Escape Artist


Registered User
Apr 26, 2008
My mum recently went into a nursing home. She is still mobile and completely convinced there is nothing wrong with her (can't figure out why she is in a place full of old folk - her words!) When mum was at home she was a wanderer. Up and out all day at the shops and then goodness knows where. For all the things she can't do she does have an iron cast will to get out of the nursing home (to go to the shops) and to give her her dues, she hasn't done too badly. She couldn't mircrowave the meals I bought her but she has figured out how to get down in the lift and out the fire exits. The nursing home have been very good. She is in the most secure wing of the home (no lift) but is more lucid than the residents there, so during the day she is taken to another wing to keep her busy and stimulated. She is taken out for walks and they have introduced taking her to the shops once a week. However as soon as she is back on her own wing she is back at the doors trying to figure out the keypad combination.
I am terrified she won't settle. I know its early days but she doesn't belong in hospital. She doesn't present any management problems to the staff. Has anyone else had this problem and if so what was the solution?

many thanks :confused:


Registered User
Sep 27, 2006
This behaviour seems very typical for dementia sufferers. A couple of men in the Hospital ward where Ken stayed were always prowling around, testing doors and windows in an attempt to get out. One patient even tried to scale a 7ft wall and almost succeded before the staff spotted him!

In Ken's care home one or two ladies are constantly at the front door (with coats and shoes on) trying to get out. The staff keep their eye on them and try to distract their attention, all to no avail. It seems to be part of obsessive behaviour and part of the resident's routine each day to be constantly trying to get out of the home.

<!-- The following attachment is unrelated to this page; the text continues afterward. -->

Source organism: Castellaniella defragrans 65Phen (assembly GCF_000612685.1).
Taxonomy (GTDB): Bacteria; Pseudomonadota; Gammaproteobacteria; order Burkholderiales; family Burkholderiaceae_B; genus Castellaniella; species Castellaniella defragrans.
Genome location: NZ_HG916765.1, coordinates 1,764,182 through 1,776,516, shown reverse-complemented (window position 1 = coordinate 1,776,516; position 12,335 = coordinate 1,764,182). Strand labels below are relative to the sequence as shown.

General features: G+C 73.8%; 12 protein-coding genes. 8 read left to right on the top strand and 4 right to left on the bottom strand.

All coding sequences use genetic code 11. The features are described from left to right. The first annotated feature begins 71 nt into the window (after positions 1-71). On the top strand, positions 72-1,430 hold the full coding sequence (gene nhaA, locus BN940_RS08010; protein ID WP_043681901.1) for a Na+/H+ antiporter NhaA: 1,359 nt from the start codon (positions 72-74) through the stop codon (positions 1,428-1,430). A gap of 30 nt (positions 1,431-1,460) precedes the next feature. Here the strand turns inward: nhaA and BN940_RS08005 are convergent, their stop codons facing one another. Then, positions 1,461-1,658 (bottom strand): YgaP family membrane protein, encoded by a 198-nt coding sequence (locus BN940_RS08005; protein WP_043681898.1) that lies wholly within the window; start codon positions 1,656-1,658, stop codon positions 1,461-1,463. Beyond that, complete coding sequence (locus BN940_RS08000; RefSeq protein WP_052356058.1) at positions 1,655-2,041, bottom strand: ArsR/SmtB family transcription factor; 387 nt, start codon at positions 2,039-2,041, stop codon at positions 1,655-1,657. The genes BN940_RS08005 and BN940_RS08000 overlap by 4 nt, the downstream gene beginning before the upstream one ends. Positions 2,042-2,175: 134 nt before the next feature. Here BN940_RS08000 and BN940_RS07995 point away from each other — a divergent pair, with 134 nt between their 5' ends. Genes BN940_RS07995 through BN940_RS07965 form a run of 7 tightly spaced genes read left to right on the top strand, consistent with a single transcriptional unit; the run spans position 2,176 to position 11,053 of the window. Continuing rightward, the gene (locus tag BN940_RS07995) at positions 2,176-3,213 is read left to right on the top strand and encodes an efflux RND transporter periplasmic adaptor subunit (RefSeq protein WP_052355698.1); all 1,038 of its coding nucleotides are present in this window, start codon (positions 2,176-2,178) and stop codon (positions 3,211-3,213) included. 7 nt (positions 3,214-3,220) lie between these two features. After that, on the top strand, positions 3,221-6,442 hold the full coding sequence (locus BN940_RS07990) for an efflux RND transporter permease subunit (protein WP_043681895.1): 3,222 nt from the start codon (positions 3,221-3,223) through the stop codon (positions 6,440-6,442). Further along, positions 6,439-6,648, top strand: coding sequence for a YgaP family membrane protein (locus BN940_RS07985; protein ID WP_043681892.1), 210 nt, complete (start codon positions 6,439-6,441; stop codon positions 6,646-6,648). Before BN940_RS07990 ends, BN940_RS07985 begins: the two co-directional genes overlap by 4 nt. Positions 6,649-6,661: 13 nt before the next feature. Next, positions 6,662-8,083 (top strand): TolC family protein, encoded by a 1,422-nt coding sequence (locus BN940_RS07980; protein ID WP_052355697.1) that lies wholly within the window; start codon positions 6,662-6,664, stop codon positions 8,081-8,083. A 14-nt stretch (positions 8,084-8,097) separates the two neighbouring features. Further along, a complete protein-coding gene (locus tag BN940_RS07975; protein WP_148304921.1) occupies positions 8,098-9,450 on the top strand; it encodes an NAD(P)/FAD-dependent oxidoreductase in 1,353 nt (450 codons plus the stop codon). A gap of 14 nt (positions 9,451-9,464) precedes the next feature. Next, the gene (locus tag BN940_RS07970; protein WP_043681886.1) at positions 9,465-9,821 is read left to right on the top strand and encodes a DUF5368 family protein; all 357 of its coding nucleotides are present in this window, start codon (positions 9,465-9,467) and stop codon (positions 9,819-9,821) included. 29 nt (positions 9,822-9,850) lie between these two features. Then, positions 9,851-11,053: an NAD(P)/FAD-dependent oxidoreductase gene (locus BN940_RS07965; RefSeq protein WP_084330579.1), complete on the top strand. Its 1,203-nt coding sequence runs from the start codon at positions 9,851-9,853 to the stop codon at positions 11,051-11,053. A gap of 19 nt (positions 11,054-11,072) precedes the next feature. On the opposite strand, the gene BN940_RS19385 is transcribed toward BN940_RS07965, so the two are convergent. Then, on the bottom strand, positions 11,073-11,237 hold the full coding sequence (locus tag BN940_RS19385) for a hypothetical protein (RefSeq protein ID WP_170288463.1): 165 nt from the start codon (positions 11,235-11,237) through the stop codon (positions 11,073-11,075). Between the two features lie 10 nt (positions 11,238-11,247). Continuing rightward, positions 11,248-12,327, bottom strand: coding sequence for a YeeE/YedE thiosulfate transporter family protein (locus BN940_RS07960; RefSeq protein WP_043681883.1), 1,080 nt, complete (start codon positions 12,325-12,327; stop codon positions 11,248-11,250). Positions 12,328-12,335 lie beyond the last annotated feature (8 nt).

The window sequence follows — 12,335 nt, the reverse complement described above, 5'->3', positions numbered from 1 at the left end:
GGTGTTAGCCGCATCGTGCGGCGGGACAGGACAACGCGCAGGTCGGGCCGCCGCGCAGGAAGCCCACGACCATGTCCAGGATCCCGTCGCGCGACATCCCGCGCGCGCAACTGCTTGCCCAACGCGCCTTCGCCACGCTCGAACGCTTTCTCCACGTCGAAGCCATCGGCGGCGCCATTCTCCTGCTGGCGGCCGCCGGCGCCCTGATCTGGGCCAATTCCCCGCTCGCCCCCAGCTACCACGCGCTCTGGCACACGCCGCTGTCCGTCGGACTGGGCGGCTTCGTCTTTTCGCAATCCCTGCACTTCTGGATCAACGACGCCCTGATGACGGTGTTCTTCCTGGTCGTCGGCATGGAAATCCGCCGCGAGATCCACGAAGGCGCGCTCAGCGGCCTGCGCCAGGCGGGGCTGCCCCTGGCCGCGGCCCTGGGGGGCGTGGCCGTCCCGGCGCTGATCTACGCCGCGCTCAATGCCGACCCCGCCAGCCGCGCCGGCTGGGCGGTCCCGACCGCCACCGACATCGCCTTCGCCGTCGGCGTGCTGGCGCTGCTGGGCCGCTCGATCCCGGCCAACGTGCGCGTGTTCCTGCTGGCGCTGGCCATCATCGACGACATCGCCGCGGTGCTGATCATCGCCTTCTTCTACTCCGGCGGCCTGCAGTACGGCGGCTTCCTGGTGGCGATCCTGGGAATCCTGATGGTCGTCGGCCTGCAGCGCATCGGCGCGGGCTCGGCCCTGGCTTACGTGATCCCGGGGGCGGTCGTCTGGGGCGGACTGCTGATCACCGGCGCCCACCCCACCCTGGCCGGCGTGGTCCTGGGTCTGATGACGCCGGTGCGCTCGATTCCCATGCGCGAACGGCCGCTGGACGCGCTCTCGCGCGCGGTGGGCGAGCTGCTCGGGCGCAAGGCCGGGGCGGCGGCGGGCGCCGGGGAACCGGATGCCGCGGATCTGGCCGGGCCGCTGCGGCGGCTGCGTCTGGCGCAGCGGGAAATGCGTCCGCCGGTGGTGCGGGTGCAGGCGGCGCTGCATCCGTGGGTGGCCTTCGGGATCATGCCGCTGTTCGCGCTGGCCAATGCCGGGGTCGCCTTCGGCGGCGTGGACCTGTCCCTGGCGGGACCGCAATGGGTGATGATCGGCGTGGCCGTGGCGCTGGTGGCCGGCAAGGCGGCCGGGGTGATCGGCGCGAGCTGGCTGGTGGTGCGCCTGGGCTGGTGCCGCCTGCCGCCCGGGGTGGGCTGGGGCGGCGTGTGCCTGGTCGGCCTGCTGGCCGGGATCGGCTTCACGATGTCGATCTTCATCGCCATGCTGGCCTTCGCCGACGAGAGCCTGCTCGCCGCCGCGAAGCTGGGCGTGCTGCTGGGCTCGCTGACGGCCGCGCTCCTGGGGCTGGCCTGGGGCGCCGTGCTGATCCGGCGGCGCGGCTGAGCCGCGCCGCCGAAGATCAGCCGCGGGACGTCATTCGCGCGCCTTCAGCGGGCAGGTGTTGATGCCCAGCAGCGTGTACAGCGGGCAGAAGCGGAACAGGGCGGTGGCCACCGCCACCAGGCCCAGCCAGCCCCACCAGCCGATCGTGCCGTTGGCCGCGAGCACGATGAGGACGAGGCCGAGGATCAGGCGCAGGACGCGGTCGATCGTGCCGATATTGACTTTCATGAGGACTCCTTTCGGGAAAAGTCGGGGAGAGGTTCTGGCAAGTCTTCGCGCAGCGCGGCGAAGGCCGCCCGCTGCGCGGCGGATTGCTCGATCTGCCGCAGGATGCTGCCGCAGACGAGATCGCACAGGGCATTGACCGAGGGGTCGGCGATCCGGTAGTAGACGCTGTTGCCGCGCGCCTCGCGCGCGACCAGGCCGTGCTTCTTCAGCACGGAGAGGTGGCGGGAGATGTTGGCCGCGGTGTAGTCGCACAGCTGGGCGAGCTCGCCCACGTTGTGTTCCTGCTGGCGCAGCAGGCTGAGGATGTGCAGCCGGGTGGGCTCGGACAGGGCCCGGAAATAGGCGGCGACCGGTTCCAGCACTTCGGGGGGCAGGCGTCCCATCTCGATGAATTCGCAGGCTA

I think that the 'home' which residents have fixed firmly in their minds represents the normality of life which has been lost long ago for the dementia sufferer. I wonder if they feel that if they can get back to where they once lived, all their confusion, loss of independance etc would go away.

The staff at Ken's home are very experienced, kind and understanding of this. As long as staff know what your mum's capabilities for getting out are, then they should have robust procedures in place to prevent her succeding.

I do hope that your mum settles and finds a little more peace of mind as time goes by.



Registered User
Apr 15, 2007
Dear Ann welcome to TP,

It's good that the home takes your mum to another wing during the day the stimulation is what she needs. The shopping trip is also a great idea.

I have no experience with the escaping but have seen residents where mum is trying their luck on the key pad. It would be difficult for your mum especially being more lucid than the others. The shops must be more interesting then your microwave meals (LOL).

I hope that your mum settles real soon.
Take Care, Love Taffy.

Canadian Joanne

Volunteer Moderator
Apr 8, 2005
Toronto, Canada
Hello Ann,
My mother was a bit of a Houdini herself for a while. The home sounds like it has procedures in place to prevent escapes and that's good.

The solution is time. Eventually she'll stop. I'm sorry I haven't anything more concrete to offer.